So, it’s finally here. Easily one of the most hyped and talked about of the comic book films for 2014, Guardians of the Galaxy has opened in theaters this weekend. While it hardly needs to roll in massive money for the company (no one Marvel Studios film does, such is the self-contained economy they’ve created for their movie-verse), it does need to succeed to prove that if risks are taken with lesser known characters and a lesser known cast, they can pay-off. Having previously only been involved in films with a fraction of the budget and promotion power such as this, director James Gunn has been entrusted with taking the ever growing Avengers continuation into the stars with a science fiction blockbuster that looks to be heavy on both the action and the emotion, and, refreshingly, succeeds at both.
Beginning with Chris Pratt (Parks and Recreation) as lead Guardian Peter ‘Starlord’ Quill, its made very clear very quickly that this is a film that wants you to laugh along with it as much as it wants to be invested in the characters and the story. Quill is an outlaw whose ego is bigger than his reputation who, while on a routine job, finds he has become accidentally embroiled in a potentially galaxy-affecting catastrophe that he also, conveniently, might be in a position to disrupt. Comedy and action come hand-in-hand in early sequences and are sustained through-out the two-hours, giving a more than subtle nod to Joss Whedon’s Firefly, especially when the space opera elements begin to seep in as both the crew of merry men and the story expand.
Each character’s entrance comes with its own expansion on the narrative along and by the time we’ve met everyone, it’s a wonder how they can expand visually and dynamically on the action that came before. Rocket and Groot (voiced by A-listers Bradley Cooper and Vin Diesel) have a very finely-tuned form of controlled chaos follow them at every turn, Gamora (Zoe Saldana, Star Trek Into Darkness) manages to provide the more serious center for the group, but the stand-out performance is definitely Dave Bautista as Drax the Destroyer whose performance is surprisingly impressive as the brutal but emotional warrior on a mission of vengeance. The haplessness of the crew isn’t lost on them and their self-aware satire provides some of the biggest laughs of the feature.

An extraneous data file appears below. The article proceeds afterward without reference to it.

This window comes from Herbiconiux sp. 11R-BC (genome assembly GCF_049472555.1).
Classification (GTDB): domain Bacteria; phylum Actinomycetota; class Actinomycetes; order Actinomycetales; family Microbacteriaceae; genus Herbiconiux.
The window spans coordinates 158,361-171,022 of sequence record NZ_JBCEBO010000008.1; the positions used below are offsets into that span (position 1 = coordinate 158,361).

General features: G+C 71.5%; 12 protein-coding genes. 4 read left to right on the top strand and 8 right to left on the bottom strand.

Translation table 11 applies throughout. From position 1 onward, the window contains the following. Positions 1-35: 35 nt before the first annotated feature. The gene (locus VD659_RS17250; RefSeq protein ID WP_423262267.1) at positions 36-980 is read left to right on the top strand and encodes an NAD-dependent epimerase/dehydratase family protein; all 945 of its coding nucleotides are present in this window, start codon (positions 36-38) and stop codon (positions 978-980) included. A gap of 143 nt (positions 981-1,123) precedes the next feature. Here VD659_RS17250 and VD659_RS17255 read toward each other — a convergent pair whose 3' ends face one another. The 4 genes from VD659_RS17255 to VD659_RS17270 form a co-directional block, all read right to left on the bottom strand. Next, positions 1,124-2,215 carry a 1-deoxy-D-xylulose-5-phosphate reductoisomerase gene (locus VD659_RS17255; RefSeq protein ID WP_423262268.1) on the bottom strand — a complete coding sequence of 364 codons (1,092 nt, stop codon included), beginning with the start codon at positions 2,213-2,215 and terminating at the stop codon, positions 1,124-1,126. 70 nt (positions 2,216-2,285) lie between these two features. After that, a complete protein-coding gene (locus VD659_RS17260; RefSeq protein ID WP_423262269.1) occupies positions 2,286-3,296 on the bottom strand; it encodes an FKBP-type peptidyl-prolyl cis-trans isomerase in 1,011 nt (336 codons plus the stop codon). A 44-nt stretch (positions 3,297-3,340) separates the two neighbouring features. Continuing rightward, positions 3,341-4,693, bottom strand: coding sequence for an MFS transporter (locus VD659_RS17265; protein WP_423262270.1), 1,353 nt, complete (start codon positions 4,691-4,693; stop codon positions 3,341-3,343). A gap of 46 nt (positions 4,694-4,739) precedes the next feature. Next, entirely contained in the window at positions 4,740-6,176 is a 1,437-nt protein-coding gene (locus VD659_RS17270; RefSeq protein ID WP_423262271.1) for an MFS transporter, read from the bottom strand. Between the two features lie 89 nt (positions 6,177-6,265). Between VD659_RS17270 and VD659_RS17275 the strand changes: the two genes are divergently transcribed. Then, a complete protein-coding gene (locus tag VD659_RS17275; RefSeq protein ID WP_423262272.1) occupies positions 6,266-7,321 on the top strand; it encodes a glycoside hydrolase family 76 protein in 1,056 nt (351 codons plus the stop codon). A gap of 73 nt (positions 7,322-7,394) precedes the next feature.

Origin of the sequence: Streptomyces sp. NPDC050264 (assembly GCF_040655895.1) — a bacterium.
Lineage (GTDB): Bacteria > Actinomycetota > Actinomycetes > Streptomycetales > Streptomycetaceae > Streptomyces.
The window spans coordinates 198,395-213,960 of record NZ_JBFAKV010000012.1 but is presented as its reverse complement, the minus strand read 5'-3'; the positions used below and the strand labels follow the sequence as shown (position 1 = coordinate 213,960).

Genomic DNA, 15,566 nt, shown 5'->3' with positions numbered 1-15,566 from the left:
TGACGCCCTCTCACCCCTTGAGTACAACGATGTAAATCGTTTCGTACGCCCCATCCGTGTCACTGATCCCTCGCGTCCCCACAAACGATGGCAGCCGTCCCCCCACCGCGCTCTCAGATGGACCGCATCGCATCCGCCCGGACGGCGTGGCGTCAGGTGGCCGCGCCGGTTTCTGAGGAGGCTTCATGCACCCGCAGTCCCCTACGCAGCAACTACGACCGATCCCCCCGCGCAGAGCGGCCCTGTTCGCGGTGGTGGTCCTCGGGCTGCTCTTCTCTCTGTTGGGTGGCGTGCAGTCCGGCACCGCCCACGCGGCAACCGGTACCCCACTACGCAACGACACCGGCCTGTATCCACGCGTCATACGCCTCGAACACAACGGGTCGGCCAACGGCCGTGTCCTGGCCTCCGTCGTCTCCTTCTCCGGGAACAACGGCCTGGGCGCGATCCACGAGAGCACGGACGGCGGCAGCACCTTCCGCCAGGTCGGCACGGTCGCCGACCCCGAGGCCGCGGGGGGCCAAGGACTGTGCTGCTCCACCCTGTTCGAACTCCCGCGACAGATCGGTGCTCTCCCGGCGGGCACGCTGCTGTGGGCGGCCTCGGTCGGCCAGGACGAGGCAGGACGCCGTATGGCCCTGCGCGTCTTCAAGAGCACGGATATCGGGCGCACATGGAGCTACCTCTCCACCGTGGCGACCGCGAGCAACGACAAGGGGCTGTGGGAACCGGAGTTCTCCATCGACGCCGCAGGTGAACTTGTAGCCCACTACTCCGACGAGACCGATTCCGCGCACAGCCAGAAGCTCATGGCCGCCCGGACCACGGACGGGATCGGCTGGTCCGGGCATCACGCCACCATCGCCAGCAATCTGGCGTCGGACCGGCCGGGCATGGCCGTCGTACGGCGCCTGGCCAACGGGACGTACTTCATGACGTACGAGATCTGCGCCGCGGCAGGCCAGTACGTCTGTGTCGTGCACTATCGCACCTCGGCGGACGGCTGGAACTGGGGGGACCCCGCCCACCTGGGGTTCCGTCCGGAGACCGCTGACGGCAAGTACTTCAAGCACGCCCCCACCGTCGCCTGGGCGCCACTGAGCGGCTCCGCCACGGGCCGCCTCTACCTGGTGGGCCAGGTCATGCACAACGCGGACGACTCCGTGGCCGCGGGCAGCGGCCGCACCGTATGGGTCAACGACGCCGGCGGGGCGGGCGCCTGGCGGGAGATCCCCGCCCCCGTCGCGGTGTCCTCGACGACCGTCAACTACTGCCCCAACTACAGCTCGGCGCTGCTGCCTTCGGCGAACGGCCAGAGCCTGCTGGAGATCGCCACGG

Not to understate their enemies notability by any means, as cat-and-mouse becomes save-the-galaxy with main villain Ronan the Accuser (Lee Pace, The Hobbit) giving a horrifying, screen-capturing presence. Flanked by Karen Gillan (Oculus) in what is perhaps the most understated role as Nebula, their characters are that rare breed of antagonist where the film could easily have been two hours of their perspective and would have been just as interesting. Unyielding in their efforts, the chaos which seems to follow our Guardians meets nicely with the destruction that Ronan and co. are so adamant to create and all the characters and worlds that are caught in the crossfire make for some absolutely breath-taking visuals and scenes.
Which is to say, the cinematography and special effects showcased here are amongst the best Marvel have used. Taking visual cues from the Thor films with the creation of an artificial realm and the subsequent destruction of it in battle, last year’s Thor: The Dark Age feels like a only a beta test for what they managed with this production. The worlds visited and explored (read: fought through) are enormous and really provide that sense of wonder in the cinema. You want to explore these planets and ships and races, you want to know more about all the lore and each and every incident and story that’s touched upon in the dialog. If ever a movie deserved an expansive accompanying action game, its this one. (Mass Effect but with Guardians of the Galaxy instead, in case anyone is taking notes!)
All anyone wants out of this film is great action featuring a hulking tree-man and a raving raccoon, what they’re is something more. Not only is this a great, smart comic book film, its one of the best blockbuster science fiction movies to hit theaters in a long time. Keeping a smooth pace with witty dialog and action scenes that work with the mood and accentuate the plot, rather than being an intermediary break from it. Great performances all around and a firm appetite and set-up for a sequel makes this a must-see on the big screen.
The best Joss Whedon film Joss Whedon never wrote. 10/10